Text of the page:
May 21, 2014; WGBH News
NPQ has been watching the very confusing landscape shifts in mental health care with not a little concern. There are still massive problems with insurance coverage for mental health problems and more chronically mentally ill people are in prisons and jails than in psychiatric units. The following story addresses one of the reasons why specialized help is hard to find.
The Cambridge Health Alliance, which runs Cambridge Hospital in Massachusetts, has announced that it is closing its special emergency room for psychiatric patients and will be integrating it into its medical emergency room. The move is being billed as a merger within the hospital, but it appears to be more of a consolidation. Nineteen staff members of the psychiatric emergency room have been let go, including Ellen Lyons Connors, who has for the past fifteen years been a nurse in the psychiatric ER.
“Everyone in the psychiatric emergency room, excluding the doctors, has been fired,” Connors said. “Several weeks ago we were notified, but the hospital continues to profess this is a merger. There will be no more expert psych nurses caring for patients. There will be medical nurses that are very good at what they do, but they are not experts at providing psych care.”
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The change means that security guards will watch patients who need surveillance rather than clinicians and the two psych beds will be put next to the busy ambulance bay. Psychiatrist George Cramer, who has resigned in protest, says, “There is a complete change in the treatment philosophy model… This is going to be a consult model. This means that the doc in the ER is going to have complete authority over the case. The psych people will be there as consultants. So that makes it very different.”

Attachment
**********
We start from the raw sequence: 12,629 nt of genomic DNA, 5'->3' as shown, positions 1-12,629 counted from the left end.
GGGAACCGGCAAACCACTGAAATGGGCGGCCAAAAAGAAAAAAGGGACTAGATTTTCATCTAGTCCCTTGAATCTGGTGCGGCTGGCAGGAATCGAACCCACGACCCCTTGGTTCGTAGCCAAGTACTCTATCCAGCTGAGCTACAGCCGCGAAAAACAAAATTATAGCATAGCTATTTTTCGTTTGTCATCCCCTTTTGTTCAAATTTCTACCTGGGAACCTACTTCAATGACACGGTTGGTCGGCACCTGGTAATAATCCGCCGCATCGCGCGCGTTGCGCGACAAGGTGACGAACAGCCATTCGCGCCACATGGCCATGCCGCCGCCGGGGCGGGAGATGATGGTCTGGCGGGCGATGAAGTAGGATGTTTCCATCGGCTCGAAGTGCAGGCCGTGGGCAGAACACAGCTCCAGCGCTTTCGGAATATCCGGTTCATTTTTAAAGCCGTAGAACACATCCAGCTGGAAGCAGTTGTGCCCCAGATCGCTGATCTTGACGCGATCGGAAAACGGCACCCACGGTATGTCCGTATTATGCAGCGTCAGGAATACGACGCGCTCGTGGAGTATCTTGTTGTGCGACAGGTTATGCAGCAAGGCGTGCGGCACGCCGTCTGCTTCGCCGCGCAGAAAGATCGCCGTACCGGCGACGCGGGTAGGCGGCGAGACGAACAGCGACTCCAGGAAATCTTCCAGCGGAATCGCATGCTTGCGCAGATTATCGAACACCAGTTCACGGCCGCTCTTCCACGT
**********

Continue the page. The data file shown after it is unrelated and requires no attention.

The hospital should save $1 million annually by making this move, and it needs to save money, since it is only one of 11 hospitals in Massachusetts that are unprofitable. (It is already in the red for this year by $21 million.) A year ago, the Cambridge Health Alliance tried to close its child psychiatric inpatient unit but was blocked when Department of Public Health designated the unit as essential.
The problem is in insurance coverage, since reimbursement rates famously do not cover cost of care. This means, according to Marylou Sudders, the former Commissioner of Mental Health for the Commonwealth of Massachusetts, that the greater the market share, the more attractive and competent the service, the more money the facility loses.
Sudders said that Cambridge Health Alliance serves more low-income patients than any hospital in the state, and the majority of its psychiatric patients are on Medicaid. The scenario places mental health services in a very vulnerable position.
“There are other parts of healthcare that are very well reimbursed and very well financed,” Sudders said. “You see hospitals adding things like surgical practices and orthopedics and the like. You rarely hear of hospitals increasing their behavioral health profile because it is—and I don’t mean this disrespectfully—but it’s a bottom feeder. It loses money for hospitals. It loses money in practices.”
Cambridge Hospital’s Chief of Psychiatry Jay Burke said that the consolidated service is more and more the industry standard. But, as Sudders said, “They used to be the gold standard [but now are] run of the mill.”—Ruth McCambridge